From the outside looking in, universal basic income (UBI) can be viewed as a socio-political fiscal transfer policy that seeks to provide individuals — living in a certain region — with seamless access to a legally stipulated stipend without any caveats involved. Such a scheme is applicable on multiple levels, i.e. nationally, regionally, or locally with the idea having garnered a lot of interest from governments across the globe.
However, despite this growing interest there have been no countries that have actually been successful in implementing a UBI model for a considerable length of time, even though some governments have launched similar-themed programs in order to provide for the neediest sections of their respective societies.
For example, back in 2011, the middle-east nation of Iran rolled out an unconditional cash transfer scheme — worth approximately $45 — for its population in an effort to phase-out subsidies on bread, water, electricity, heating, and fuel. The amount was about 29% percent of the nation’s median household income on average. However, the program had to be dialed back as some Iranians came to believe that it was disincentivizing people to work.
The largest and longest lasting UBI experiment in the world is currently taking place in Kenya, where a charitable organization called GiveDirectly has been doling out monetary handouts to a little over 20,000 people, spread out across 245 rural villages, since 2016.
That said, one of the key criticisms of UBI has been that it often gives too much money to families that don’t really need the assistance while providing little help to those people who really do.
Crypto, DeFi and UBI — The larger picture
There’s no denying the fact that the cryptocurrency industry — the decentralized finance (DeFi) market, in particular — has been able to accrue a lot of wealth for its early adopters, with many of these individuals now looking to give back to the underprivileged. Infact, just recently many seasoned industry personnel such as Ryan Selkis, Dan Matuszewski, Haseeb Quresh, amongst others promised to donate 1% of their wealth to charities through a project called The Giving Block.
In this regard, the idea underlying a crypto-generated UBI scheme too has garnered a lot of attention recently. For example, GoodDollar is an initiative that uses yield farming to dole out digital asset-hinged stablecoins for free so as to promote financial inclusion on a global scale. To elaborate, the project creates and issues a stablecoin ($G) which can then be distributed daily to its users in the form of a universal basic income (UBI). To date, the GoodDollar has helped distribute a total of $223,673.27 as free income to its backers.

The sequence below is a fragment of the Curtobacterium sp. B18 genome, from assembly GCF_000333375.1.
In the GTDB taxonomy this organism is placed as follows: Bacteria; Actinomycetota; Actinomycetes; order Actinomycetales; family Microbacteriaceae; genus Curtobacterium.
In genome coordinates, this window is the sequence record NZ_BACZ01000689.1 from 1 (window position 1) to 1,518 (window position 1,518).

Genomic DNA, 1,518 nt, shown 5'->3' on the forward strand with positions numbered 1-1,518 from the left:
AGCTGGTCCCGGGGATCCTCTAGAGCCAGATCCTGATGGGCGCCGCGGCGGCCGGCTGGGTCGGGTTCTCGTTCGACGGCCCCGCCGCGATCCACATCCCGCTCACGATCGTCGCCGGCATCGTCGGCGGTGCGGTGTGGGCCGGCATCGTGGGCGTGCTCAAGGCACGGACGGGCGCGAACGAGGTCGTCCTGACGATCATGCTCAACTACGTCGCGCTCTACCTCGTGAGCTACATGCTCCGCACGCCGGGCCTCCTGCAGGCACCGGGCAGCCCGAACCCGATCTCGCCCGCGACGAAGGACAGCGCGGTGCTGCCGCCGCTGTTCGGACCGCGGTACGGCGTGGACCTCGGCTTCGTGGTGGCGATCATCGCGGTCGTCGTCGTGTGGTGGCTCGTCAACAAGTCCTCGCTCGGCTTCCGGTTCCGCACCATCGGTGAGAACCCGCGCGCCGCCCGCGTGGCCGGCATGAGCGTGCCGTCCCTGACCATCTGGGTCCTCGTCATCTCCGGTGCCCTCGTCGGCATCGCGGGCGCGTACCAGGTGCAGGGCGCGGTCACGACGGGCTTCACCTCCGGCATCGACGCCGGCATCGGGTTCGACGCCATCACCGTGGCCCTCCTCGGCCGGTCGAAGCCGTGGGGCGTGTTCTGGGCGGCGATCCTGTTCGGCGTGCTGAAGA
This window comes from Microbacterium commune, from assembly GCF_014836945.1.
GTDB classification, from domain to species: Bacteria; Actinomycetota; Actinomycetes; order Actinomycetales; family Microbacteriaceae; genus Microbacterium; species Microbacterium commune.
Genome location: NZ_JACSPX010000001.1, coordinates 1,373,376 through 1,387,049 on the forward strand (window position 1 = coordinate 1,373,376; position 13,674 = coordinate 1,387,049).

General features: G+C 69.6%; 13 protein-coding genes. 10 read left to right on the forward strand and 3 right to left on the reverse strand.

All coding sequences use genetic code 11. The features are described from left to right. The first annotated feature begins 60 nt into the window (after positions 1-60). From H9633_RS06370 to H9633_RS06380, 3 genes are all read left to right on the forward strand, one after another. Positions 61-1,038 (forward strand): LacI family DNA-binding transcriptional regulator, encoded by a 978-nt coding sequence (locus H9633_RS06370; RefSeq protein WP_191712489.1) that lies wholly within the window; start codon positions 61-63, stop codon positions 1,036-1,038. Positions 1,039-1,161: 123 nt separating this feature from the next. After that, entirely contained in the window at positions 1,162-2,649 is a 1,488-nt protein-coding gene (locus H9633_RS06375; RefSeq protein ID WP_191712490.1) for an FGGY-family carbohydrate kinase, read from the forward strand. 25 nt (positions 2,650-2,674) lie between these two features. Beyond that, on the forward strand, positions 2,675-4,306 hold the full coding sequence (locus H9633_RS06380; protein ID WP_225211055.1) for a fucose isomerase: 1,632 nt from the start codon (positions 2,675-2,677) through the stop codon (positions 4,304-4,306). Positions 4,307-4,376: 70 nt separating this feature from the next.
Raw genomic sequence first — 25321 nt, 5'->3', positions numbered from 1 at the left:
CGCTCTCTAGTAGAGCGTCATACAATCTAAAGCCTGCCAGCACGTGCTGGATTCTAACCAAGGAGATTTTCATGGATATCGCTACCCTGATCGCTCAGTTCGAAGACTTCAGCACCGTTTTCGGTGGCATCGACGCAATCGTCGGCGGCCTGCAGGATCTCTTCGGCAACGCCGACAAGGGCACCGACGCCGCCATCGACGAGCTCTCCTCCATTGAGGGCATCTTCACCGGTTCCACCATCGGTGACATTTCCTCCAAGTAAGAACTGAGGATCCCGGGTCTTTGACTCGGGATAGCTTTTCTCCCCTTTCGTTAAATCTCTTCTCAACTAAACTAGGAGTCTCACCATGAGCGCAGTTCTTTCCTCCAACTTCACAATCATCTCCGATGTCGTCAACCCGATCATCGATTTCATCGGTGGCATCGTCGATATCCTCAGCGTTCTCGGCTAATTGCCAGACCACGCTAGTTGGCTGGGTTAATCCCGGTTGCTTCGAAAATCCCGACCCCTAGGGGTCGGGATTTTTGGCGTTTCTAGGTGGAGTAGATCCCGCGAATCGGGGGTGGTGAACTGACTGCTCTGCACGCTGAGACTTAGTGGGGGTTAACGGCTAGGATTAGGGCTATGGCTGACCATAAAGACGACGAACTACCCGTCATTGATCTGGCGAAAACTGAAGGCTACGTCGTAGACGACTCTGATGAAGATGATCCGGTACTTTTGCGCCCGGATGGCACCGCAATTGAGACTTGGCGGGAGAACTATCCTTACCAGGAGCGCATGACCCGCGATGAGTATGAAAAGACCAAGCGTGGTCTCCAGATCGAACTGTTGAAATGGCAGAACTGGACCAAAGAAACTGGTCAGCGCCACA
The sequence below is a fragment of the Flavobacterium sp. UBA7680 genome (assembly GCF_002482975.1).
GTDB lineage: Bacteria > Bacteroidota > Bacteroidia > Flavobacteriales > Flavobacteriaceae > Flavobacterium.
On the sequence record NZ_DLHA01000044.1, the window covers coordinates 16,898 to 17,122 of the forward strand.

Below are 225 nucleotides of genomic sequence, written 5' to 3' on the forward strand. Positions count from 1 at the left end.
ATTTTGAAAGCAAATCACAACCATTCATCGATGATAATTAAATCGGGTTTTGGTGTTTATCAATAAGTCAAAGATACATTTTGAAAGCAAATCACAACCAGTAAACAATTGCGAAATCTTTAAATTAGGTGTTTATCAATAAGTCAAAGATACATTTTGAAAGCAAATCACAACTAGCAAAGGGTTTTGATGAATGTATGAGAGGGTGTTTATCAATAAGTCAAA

The model is propagated by network participants who continue to deposit assets onto the platform and subsequently yield farm them using decentralized finance (DeFi) protocols including Compound or Aave. A majority of the accrued interest is returned to its supporters while the rest is used as collateral for new $G tokens which are then distributed on a daily basis.
It is worth mentioning that late last year popular digital asset investment platform eToro announced that it was going to be committing $1 million to the protocol, thereby supporting the nonprofit’s effort to help close the wealth parity that exists across the globe using DeFi and smart contract technology.
Other similar initiatives include Global Income Coin, a crypto non-profit that delivers a universal basic income of $1 a day to any person in need situated in any part of the planet. The initiative was recently able to raise $2M worth of funding from Sid Sijbrandij, the co-founder and CEO of GitLab Inc. Lastly, since the start of the year, ex-Twitter CEO Jack Dorsey has been talking about the possibility of a Bitcoin powered UBI platform that can help combat global poverty.
UBI on the horizon thanks to crypto tech?
As crypto-enabled technologies continue to gain an increasing amount of mainstream traction, it stands to reason that their use will continue to expand into realms previously thought to be unimaginable (such as various basic income schemes).
In this regard, as more and more corporations from the realm of traditional finance start to become more conscious, they can donate small sums of money to protocols such as GoodDollar and Global Income Coin to help those in need using blockchain technology. Thus, it will be interesting to see how the future of this financial niche plays out from here on end.
Disclaimer: This article is provided for informational purposes only. It is not offered or intended to be used as legal, tax, investment, financial, or other advice